However, the fall (and spring) are seasons of transition in which we should expect frequent fluctuations back and forth between above seasonal and below seasonal temperatures and it can be more difficult to determine which way the balance will sway. Warm falls will still have periods of more winter-like weather and cold falls will still have periods of warm weather. The goal of a fall forecast is to determine which pattern will dominate.

The other challenge is that while most people have a good sense of what is normal for their local area during the winter or summer, it is easy to lose a sense of what is normal for a given day during the fall. Temperatures that are considered to be "normal" steadily drop by 1 to 2 degrees C per week through the season. Weather that would be colder than normal in early October would be warmer than normal by the end of October. Therefore, a forecast for a warm fall could verify against the official data, but perception might be that the forecast was off because temperatures still trended colder faster than what most wanted to see.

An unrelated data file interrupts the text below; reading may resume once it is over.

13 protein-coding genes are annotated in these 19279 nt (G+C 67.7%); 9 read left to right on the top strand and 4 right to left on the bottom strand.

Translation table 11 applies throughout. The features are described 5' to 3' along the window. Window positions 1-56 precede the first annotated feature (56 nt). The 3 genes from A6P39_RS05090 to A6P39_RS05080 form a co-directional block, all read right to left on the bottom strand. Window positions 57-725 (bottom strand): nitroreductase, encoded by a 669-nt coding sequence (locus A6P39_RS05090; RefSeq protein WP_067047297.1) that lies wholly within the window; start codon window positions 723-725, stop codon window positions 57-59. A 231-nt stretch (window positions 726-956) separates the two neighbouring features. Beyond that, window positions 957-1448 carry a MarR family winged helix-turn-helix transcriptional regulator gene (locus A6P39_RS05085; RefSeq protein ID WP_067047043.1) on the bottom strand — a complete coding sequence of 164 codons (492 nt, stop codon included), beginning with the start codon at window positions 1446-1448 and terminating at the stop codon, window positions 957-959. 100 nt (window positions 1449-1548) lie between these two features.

What are the keys to the Fall 2016 and Winter 2016-17 forecasts?

One of the key considerations in developing our seasonal forecasts are ocean weather temperature patterns around the world. One region of particular interest is the region near the Equator in the Pacific Ocean. When ocean water temperatures in this region are significantly warmer or colder than normal, this can become the dominant driver of the weather patterns across North America.

This time last year, ocean water temperatures were steadily becoming warmer than normal as we progressed towards one of the strongest El Niño events on record (shown on the left map below).

This was a key to the mild winter last year for most of Canada. However, the pattern this year is rather different as ocean water temperatures in this region are now running cooler than normal (right below).